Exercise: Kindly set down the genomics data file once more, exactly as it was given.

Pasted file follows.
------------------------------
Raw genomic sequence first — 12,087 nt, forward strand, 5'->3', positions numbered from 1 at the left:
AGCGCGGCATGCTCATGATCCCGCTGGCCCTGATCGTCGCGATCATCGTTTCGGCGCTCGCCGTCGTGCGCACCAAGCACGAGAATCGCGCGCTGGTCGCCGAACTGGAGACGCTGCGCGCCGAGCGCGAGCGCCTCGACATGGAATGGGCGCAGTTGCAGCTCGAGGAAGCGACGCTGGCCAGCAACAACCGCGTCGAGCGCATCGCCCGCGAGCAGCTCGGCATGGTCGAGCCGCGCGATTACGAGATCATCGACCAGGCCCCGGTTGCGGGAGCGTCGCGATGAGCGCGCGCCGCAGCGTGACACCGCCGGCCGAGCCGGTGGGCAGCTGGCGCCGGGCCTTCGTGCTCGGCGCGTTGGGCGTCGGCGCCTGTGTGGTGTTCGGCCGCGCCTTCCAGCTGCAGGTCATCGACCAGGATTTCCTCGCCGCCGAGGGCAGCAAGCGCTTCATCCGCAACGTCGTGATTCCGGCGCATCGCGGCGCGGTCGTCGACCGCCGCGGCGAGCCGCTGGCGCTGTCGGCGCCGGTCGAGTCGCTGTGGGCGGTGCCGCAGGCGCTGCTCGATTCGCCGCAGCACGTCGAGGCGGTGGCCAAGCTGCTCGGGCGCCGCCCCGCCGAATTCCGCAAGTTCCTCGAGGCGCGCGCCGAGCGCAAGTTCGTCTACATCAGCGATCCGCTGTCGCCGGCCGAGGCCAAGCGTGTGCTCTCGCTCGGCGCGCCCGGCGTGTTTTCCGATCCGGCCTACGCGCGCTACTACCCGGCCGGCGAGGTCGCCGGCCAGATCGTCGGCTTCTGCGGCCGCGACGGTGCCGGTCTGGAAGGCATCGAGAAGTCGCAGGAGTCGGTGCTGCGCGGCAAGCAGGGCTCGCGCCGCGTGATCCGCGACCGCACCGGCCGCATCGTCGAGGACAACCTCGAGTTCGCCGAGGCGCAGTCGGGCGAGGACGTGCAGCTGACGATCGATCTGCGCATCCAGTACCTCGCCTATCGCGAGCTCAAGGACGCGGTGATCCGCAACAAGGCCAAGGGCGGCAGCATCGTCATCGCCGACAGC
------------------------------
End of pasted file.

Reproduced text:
Raw genomic sequence first — 12,087 nt, forward strand, 5'->3', positions numbered from 1 at the left:
AGCGCGGCATGCTCATGATCCCGCTGGCCCTGATCGTCGCGATCATCGTTTCGGCGCTCGCCGTCGTGCGCACCAAGCACGAGAATCGCGCGCTGGTCGCCGAACTGGAGACGCTGCGCGCCGAGCGCGAGCGCCTCGACATGGAATGGGCGCAGTTGCAGCTCGAGGAAGCGACGCTGGCCAGCAACAACCGCGTCGAGCGCATCGCCCGCGAGCAGCTCGGCATGGTCGAGCCGCGCGATTACGAGATCATCGACCAGGCCCCGGTTGCGGGAGCGTCGCGATGAGCGCGCGCCGCAGCGTGACACCGCCGGCCGAGCCGGTGGGCAGCTGGCGCCGGGCCTTCGTGCTCGGCGCGTTGGGCGTCGGCGCCTGTGTGGTGTTCGGCCGCGCCTTCCAGCTGCAGGTCATCGACCAGGATTTCCTCGCCGCCGAGGGCAGCAAGCGCTTCATCCGCAACGTCGTGATTCCGGCGCATCGCGGCGCGGTCGTCGACCGCCGCGGCGAGCCGCTGGCGCTGTCGGCGCCGGTCGAGTCGCTGTGGGCGGTGCCGCAGGCGCTGCTCGATTCGCCGCAGCACGTCGAGGCGGTGGCCAAGCTGCTCGGGCGCCGCCCCGCCGAATTCCGCAAGTTCCTCGAGGCGCGCGCCGAGCGCAAGTTCGTCTACATCAGCGATCCGCTGTCGCCGGCCGAGGCCAAGCGTGTGCTCTCGCTCGGCGCGCCCGGCGTGTTTTCCGATCCGGCCTACGCGCGCTACTACCCGGCCGGCGAGGTCGCCGGCCAGATCGTCGGCTTCTGCGGCCGCGACGGTGCCGGTCTGGAAGGCATCGAGAAGTCGCAGGAGTCGGTGCTGCGCGGCAAGCAGGGCTCGCGCCGCGTGATCCGCGACCGCACCGGCCGCATCGTCGAGGACAACCTCGAGTTCGCCGAGGCGCAGTCGGGCGAGGACGTGCAGCTGACGATCGATCTGCGCATCCAGTACCTCGCCTATCGCGAGCTCAAGGACGCGGTGATCCGCAACAAGGCCAAGGGCGGCAGCATCGTCATCGCCGACAGC